Oreo never becomes a fully believable character, and this feels appropriate to the work’s spirit. The novel does not strive for realism; Ross is not trying to construct a seamless, plot-driven narrative or a sympathetic, three-dimensional main character. We are always aware of Oreo as a construct, and of her story as a construct. Puns, wordplay, standup-comedy riffs, menus, charts, tangents: the journey to find the father is just a chance for Ross to meander through her wicked and free imagination, and to push us toward a hyper-awareness of language itself. “Christine,” Ross writes, and she could be writing of herself, “was no ordinary child … she had her mother’s love of words, their nuance and cadence, their juice and pith, their variety and precision, their rock and wry.”

3. A definition of literary interpretation, and a warning about finding patterns, from a New Yorker piece about love-song lyrics by Adam Gopnik:

One should always be wary of a book by a scholar insisting that there is a pattern where before none has been seen, since scholars have an overwhelmingly strong confirmation bias in favor of patterns—finding patterns is what scholars do. The great art historian Leo Steinberg found the “line of fate” in the Sistine Chapel, which skewered figures from separate scenes into occult sentences, with the same excitement with which Percival Lowell had once found canals on the surface of Mars. These were illusory—but, more important, irrelevant. Interpretation is the teasing out into articulate words of a complicated sensation or experience. It’s not often the discovery of some other, completely different experience that the surface of the work was hiding. [my emphasis]

‘Time Closes One I’: Erasures and rewrites of Rod McKuen’s ‘Lonesome Cities’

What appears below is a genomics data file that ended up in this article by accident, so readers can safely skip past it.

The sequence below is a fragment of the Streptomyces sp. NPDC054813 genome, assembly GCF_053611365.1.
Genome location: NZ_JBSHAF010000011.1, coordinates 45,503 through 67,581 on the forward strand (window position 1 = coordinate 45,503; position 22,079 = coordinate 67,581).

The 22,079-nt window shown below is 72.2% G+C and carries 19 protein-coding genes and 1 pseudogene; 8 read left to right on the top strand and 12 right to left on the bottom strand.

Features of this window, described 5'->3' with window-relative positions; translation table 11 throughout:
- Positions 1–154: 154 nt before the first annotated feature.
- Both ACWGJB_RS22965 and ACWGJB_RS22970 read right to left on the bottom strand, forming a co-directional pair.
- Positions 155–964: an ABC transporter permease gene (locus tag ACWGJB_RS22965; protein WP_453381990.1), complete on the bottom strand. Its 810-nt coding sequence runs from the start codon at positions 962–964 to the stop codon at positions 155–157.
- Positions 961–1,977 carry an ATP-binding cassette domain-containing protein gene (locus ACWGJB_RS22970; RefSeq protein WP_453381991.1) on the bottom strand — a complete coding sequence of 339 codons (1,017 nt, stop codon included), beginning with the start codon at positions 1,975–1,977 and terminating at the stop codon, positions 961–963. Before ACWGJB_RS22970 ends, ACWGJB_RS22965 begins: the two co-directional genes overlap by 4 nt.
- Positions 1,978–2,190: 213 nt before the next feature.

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So, last January, about the time Rod McKuen passed away, I picked up his poetry book Lonesome Cities, which I’d obtained long after its publication in the 1960s but which I’d never read. I didn’t really like the poems: their language felt too chatty and their subjects too familiar and too precious.

But alongside each poem was plenty of blank space in which I could rewrite the poems to my own taste, to make the poems sharper and stranger, more surprising. Some of the poems are simple erasures (see also resources here), while others have some words replaced by sound-alike words, and all poems have certain amounts of re-arrangement, editing, and rewriting (however those definitions may overlap).

I debated whether to put my new poems alongside McKuen’s originals. I have chosen not to, partly out of concern not to step on his copyrights (and this writing process felt like authentic creation, but it also prompted questions of what, exactly, copying means). But I also don’t think comparing the new to the old is necessary, as the poems below range far beyond the topics of McKuen’s poems to represent their own questions of consciousness and philosophical inquiry.

Here are my poems, with reference to the titles of the originals the new poems came from:

“An Out,” an erasure of McKuen’s poem “An Outstretched Hand”

Each of us was God.

Some of us grew.

The wind bent.

Darkness-up life.

Love is, is.

Each eye turned sound,

shoulders their feet.

It takes a hand.

Ω